Asian shares mostly lower as investors look to G-20 meeting
TOKYO (AP) — Asian shares were mostly lower today as investors awaited developments on the trade friction between the U.S. and China at the Group of 20 meeting of major economies in Japan later in the week.
Japan’s benchmark Nikkei 225 finished 0.5% lower, while Australia’s S&P/ASX 200 fell 0.3%. South Korea’s Kospi stood virtually unchanged. Hong Kong’s Hang Seng edged up 0.1%, while the Shanghai Composite lost nearly 0.2%.
On Wall Street, Tuesday, discouraging economic data and cautionary remarks from the head of the Federal Reserve weighed on the market.
The sell-off marked the third straight loss for the market and the biggest drop this month for the Dow Jones Industrial Average and the S&P 500 index, which hit an all-time high only last week.
The S&P 500 index fell 27.97 points, or 1%, to 2,917.38. The Dow dropped 179.32 points, or 0.7%, to 26,548.22. The Nasdaq composite, which is heavily weighted with technology stocks, slid 120.98 points, or 1.5%, to 7,884.72.
The Russell 2000 index of smaller company stocks gave up 9.05 points, or 0.6%, to 1,521.04.
^IMMIGRANT WORKERS-EXPLOITATION LAWSUIT
APNewsBreak: Lawsuit claims Utah hotel exploited immigrants
SALT LAKE CITY (AP) — The luxury Grand America Hotel in Salt Lake City is accused in a lawsuit of luring workers from the Philippines to a program that promised training and cultural immersion but instead forced them to work long hours doing menial jobs for low pay.
Four workers represented by the Asian Americans Advancing Justice organization alleged in the lawsuit filed Tuesday that the hotel misused a type of visa similar to an internship program and instead treated participants like normal workers to avoid travel costs and other fees.
Grand America officials didn’t immediately respond to an email seeking comment.
The hotel is a well-known landmark in Salt Lake City and has hosted presidents.
China suspends Canadian meat imports amid Huawei dispute
TORONTO (AP) — China is suspending all meat imports from Canada amid their dispute over the Canadian detention of a top executive at the Chinese tech company Huawei.
The Chinese Embassy in Ottawa said on its website Tuesday that the move follows Chinese customs inspectors’ detection of residue from a restricted feed additive, called ractopamine (rak-TOH’-pah-meen), in a batch of Canadian pork products. It is permitted in Canada but banned in China.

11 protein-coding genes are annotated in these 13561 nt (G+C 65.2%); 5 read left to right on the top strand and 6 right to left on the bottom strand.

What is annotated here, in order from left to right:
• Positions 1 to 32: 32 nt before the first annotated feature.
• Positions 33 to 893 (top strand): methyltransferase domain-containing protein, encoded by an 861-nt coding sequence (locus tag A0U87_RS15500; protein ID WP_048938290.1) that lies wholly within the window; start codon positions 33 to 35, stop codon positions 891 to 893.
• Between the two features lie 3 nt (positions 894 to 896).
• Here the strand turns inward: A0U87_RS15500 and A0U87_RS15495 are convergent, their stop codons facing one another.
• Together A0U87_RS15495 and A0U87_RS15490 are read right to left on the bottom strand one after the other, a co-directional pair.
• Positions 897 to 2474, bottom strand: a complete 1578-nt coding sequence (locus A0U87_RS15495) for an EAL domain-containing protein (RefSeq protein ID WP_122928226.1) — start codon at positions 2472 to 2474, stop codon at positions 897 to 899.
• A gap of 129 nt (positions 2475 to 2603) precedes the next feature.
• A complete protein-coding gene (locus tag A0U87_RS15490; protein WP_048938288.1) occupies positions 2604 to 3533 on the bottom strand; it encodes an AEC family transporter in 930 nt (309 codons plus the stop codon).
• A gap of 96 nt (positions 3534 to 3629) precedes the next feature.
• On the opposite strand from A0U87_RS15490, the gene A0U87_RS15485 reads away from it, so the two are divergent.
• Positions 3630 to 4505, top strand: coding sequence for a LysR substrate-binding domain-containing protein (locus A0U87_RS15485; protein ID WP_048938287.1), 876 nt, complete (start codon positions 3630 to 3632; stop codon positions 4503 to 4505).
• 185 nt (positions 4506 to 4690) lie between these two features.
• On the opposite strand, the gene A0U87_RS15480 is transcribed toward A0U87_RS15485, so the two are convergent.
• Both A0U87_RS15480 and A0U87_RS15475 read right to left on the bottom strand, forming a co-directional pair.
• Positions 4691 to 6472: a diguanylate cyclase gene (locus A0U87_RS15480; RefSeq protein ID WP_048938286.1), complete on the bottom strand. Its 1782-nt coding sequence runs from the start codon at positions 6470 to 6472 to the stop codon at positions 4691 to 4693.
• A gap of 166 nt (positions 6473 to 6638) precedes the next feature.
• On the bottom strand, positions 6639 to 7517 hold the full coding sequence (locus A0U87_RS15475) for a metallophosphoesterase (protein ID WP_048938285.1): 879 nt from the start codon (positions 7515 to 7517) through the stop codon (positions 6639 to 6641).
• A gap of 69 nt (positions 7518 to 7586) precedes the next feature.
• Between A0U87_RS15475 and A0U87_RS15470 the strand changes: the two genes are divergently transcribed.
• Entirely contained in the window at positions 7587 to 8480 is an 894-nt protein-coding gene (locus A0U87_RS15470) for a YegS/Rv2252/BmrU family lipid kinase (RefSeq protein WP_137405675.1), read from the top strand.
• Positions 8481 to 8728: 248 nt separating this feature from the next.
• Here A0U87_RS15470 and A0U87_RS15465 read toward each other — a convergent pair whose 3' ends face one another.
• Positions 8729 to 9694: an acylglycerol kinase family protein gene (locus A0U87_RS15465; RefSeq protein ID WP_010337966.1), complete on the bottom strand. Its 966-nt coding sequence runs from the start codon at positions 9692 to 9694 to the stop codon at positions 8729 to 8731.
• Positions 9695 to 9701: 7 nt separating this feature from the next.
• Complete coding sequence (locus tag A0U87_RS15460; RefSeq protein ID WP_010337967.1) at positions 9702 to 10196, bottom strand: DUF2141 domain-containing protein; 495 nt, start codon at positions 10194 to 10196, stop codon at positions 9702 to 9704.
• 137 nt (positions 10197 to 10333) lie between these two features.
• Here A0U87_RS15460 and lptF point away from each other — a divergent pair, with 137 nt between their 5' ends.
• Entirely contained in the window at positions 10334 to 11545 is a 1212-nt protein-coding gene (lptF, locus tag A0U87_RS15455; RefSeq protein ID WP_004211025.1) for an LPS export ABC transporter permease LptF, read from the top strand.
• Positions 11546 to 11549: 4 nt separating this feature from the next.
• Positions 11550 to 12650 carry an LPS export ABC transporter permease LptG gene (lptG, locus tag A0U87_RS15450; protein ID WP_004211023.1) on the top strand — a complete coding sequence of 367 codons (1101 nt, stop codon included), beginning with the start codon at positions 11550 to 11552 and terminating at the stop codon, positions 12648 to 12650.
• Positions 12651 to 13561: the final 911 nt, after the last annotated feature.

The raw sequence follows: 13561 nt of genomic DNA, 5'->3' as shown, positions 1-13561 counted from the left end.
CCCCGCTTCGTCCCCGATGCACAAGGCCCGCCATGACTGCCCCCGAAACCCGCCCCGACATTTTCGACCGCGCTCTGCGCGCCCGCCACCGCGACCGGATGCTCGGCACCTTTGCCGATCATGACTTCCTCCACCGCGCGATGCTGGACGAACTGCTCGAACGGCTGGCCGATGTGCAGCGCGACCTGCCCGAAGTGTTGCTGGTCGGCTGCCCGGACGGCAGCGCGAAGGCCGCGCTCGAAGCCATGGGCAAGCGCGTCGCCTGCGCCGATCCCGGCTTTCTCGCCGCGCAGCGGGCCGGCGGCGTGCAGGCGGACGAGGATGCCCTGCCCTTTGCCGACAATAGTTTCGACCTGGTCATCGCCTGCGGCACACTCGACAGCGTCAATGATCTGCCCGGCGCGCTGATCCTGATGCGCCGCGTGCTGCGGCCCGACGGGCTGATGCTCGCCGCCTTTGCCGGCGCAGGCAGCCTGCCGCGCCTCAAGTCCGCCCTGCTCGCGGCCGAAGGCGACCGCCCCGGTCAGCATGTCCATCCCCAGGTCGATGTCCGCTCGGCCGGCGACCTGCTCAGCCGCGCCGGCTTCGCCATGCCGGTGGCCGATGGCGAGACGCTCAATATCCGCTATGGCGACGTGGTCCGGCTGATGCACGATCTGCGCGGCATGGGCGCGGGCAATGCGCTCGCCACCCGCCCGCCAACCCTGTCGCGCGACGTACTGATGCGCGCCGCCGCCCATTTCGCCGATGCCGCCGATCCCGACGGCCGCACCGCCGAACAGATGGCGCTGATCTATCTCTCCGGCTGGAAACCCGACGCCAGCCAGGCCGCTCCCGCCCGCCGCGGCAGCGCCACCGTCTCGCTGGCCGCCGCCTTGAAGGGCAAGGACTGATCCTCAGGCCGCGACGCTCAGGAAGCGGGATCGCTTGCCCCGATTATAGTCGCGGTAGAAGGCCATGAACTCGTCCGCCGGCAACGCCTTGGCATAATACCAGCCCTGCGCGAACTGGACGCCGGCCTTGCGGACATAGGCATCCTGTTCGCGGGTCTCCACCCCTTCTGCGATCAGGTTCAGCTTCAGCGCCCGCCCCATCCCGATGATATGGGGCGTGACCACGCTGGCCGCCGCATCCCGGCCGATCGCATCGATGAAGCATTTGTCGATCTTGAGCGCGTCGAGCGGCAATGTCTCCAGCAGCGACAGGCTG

The statement says China is taking “urgent preventive measures” to protect Chinese customers and has asked Canada to suspend all meat-export certificates.
Canada arrested the daughter of Huawei’s founder at the request of the U.S. on Dec. 1. China then detained two Canadians and sentenced another to death in an apparent attempt to pressure for her release.
California rethinks endorsement deals for college athletes
SACRAMENTO, Calif. (AP) — California lawmakers are debating whether to let student athletes sign endorsement deals and hire agents in a move that could upend the multibillion-dollar business of college sports.
A proposed law wending through the state Assembly would scrap policies that strictly limit the ways in which college athletes can profit from their name, image and likeness, raising the prospect of private sponsorships long off-limits for students.
The bill comes amid an ongoing national debate over the extent to which students can financially benefit from their athletic performance.
The legislation’s backers argue it is a matter of fairness.
^SAN FRANCISCO-E-CIGARETTE BAN
San Francisco is 1st major US city to ban e-cigarettes
SAN FRANCISCO (AP) — San Francisco has become the first major U.S. city to ban the sale of electronic cigarettes after supervisors gave the measure its second and final vote Tuesday.
Backers say they hope the legislation will curb underage use of e-cigarettes, but critics say the ban will make it harder for adults to purchase an alternative to regular cigarettes.
San Francisco is a city that celebrates its marijuana culture, but it appears deeply opposed to other vices. Last year, voters approved a ban on the sale of flavored tobacco and in 2016, a tax on sugar-sweetened drinks.
E-cigarette maker Juul Labs, which is based in San Francisco, says it is opposed to youth vaping.
The company is working on a ballot initiative that would regulate but not ban e-cigarette sales.
Big plastic user Japan fights waste ahead of G-20 summit
TOKYO (AP) — Japan has a plastic problem.
Almost everything, from single bananas to individual pieces of vegetables, pastries, pens and cosmetics is sold plastic-wrapped. But as world leaders gather in Osaka for the two-day G-20 summit starting Friday, Japan has an ambition to become a leader in reducing plastic waste.
G-20 nations produce half the world’s plastic waste, and Japanese Prime Minister Shinzo Abe, who will chair the summit, has made fixing the problem a top initiative at the summit and in Japan.
While the leaders try to tackle the global challenge, Japan is beginning to recognize its own difficulties.
One of the world’s biggest consumers of plastic packaging, Japan is finally moving to ban plastic shopping bags, a measure already taken by dozens of countries in Europe and elsewhere.